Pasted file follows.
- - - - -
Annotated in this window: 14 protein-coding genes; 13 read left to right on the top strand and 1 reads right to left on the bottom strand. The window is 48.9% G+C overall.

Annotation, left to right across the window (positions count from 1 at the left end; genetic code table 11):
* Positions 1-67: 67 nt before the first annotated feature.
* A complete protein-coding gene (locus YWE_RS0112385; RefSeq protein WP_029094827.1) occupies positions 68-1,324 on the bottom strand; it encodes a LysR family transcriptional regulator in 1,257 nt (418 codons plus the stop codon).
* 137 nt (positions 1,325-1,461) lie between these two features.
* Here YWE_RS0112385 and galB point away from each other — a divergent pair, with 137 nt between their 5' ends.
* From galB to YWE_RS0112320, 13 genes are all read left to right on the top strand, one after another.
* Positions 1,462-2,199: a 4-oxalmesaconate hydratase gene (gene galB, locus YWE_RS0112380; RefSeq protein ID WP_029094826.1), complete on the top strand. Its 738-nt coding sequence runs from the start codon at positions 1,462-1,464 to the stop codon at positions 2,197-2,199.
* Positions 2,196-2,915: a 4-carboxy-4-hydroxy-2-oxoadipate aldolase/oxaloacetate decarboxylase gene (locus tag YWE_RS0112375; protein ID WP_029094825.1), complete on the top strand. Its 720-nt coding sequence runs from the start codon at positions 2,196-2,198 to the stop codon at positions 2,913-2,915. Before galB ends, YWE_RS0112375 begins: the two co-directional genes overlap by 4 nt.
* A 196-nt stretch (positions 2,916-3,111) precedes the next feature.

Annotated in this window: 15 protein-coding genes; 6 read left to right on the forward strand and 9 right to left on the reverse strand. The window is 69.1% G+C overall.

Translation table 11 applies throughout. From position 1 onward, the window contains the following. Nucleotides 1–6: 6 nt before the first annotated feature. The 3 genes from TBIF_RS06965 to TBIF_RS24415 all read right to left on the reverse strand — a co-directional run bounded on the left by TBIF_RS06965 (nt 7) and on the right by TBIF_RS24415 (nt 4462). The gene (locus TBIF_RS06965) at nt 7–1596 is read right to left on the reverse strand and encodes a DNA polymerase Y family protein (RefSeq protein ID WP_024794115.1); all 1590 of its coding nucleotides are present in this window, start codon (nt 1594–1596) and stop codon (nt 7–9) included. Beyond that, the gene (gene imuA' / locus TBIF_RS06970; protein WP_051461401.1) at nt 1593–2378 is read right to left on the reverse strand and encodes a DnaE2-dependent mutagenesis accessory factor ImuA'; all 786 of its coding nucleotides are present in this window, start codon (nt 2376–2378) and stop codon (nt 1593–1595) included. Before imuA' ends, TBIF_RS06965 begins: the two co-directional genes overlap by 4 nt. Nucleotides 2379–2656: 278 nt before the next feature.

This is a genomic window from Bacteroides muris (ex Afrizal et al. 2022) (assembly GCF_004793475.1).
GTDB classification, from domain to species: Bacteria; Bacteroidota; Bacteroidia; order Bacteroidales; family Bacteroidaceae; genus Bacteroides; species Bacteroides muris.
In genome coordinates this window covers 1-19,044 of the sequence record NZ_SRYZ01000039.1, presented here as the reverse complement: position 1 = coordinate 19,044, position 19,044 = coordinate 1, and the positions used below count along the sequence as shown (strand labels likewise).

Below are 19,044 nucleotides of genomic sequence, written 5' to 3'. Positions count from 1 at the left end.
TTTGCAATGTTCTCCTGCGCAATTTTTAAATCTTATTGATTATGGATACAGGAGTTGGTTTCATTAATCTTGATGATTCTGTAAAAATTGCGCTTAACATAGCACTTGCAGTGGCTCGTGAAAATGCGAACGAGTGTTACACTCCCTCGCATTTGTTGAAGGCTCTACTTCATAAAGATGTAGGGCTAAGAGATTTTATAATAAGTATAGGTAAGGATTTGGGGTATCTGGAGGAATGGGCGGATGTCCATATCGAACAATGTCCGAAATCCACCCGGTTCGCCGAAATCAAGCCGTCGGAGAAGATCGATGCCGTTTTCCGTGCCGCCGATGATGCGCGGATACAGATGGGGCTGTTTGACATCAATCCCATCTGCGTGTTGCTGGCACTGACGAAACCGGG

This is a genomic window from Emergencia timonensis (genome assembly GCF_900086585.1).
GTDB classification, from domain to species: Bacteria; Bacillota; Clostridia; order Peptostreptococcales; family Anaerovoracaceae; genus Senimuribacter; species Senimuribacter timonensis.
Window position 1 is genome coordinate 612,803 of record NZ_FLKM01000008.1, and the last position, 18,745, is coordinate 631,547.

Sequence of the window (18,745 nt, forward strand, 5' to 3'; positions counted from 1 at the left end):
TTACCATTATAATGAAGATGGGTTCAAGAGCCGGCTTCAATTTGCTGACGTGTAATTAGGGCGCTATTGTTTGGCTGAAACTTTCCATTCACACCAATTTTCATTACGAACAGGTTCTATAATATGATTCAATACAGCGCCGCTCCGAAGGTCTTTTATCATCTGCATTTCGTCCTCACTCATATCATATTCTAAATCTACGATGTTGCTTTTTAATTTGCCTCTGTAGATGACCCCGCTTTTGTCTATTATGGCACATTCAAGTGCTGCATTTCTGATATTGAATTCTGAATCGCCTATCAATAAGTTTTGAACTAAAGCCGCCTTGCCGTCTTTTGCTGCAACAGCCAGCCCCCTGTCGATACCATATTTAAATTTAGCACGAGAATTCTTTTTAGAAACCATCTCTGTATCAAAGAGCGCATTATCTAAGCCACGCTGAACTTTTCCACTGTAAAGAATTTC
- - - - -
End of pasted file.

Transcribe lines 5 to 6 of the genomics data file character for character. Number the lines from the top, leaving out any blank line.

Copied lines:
* 137 nt (positions 1,325-1,461) lie between these two features.
* Here YWE_RS0112385 and galB point away from each other — a divergent pair, with 137 nt between their 5' ends.